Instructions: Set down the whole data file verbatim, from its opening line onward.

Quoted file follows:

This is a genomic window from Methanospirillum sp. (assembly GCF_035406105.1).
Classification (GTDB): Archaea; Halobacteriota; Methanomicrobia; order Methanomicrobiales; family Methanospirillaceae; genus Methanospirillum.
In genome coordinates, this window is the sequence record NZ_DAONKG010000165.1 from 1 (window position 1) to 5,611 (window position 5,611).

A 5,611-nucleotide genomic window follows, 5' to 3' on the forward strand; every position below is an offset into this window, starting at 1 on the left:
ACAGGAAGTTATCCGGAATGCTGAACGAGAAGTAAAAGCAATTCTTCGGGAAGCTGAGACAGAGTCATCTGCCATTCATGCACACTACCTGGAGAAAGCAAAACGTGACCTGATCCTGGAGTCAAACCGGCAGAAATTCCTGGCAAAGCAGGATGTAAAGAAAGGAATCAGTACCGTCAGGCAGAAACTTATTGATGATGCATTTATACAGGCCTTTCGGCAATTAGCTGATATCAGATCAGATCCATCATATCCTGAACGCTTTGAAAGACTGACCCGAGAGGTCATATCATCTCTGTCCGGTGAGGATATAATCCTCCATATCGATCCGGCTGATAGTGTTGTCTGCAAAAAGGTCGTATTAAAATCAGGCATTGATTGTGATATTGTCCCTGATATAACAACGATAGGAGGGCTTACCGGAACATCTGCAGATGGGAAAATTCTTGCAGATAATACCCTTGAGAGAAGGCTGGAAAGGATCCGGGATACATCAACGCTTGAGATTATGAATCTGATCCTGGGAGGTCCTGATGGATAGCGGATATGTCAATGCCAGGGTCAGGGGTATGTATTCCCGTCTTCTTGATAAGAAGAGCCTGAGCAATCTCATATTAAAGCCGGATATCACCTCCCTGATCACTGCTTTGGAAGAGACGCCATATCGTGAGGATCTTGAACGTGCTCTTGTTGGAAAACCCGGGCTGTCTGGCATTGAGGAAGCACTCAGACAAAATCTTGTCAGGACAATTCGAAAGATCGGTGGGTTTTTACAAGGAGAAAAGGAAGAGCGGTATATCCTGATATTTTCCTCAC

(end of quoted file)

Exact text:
This is a genomic window from Methanospirillum sp. (assembly GCF_035406105.1).
Classification (GTDB): Archaea; Halobacteriota; Methanomicrobia; order Methanomicrobiales; family Methanospirillaceae; genus Methanospirillum.
In genome coordinates, this window is the sequence record NZ_DAONKG010000165.1 from 1 (window position 1) to 5,611 (window position 5,611).

A 5,611-nucleotide genomic window follows, 5' to 3' on the forward strand; every position below is an offset into this window, starting at 1 on the left:
ACAGGAAGTTATCCGGAATGCTGAACGAGAAGTAAAAGCAATTCTTCGGGAAGCTGAGACAGAGTCATCTGCCATTCATGCACACTACCTGGAGAAAGCAAAACGTGACCTGATCCTGGAGTCAAACCGGCAGAAATTCCTGGCAAAGCAGGATGTAAAGAAAGGAATCAGTACCGTCAGGCAGAAACTTATTGATGATGCATTTATACAGGCCTTTCGGCAATTAGCTGATATCAGATCAGATCCATCATATCCTGAACGCTTTGAAAGACTGACCCGAGAGGTCATATCATCTCTGTCCGGTGAGGATATAATCCTCCATATCGATCCGGCTGATAGTGTTGTCTGCAAAAAGGTCGTATTAAAATCAGGCATTGATTGTGATATTGTCCCTGATATAACAACGATAGGAGGGCTTACCGGAACATCTGCAGATGGGAAAATTCTTGCAGATAATACCCTTGAGAGAAGGCTGGAAAGGATCCGGGATACATCAACGCTTGAGATTATGAATCTGATCCTGGGAGGTCCTGATGGATAGCGGATATGTCAATGCCAGGGTCAGGGGTATGTATTCCCGTCTTCTTGATAAGAAGAGCCTGAGCAATCTCATATTAAAGCCGGATATCACCTCCCTGATCACTGCTTTGGAAGAGACGCCATATCGTGAGGATCTTGAACGTGCTCTTGTTGGAAAACCCGGGCTGTCTGGCATTGAGGAAGCACTCAGACAAAATCTTGTCAGGACAATTCGAAAGATCGGTGGGTTTTTACAAGGAGAAAAGGAAGAGCGGTATATCCTGATATTTTCCTCAC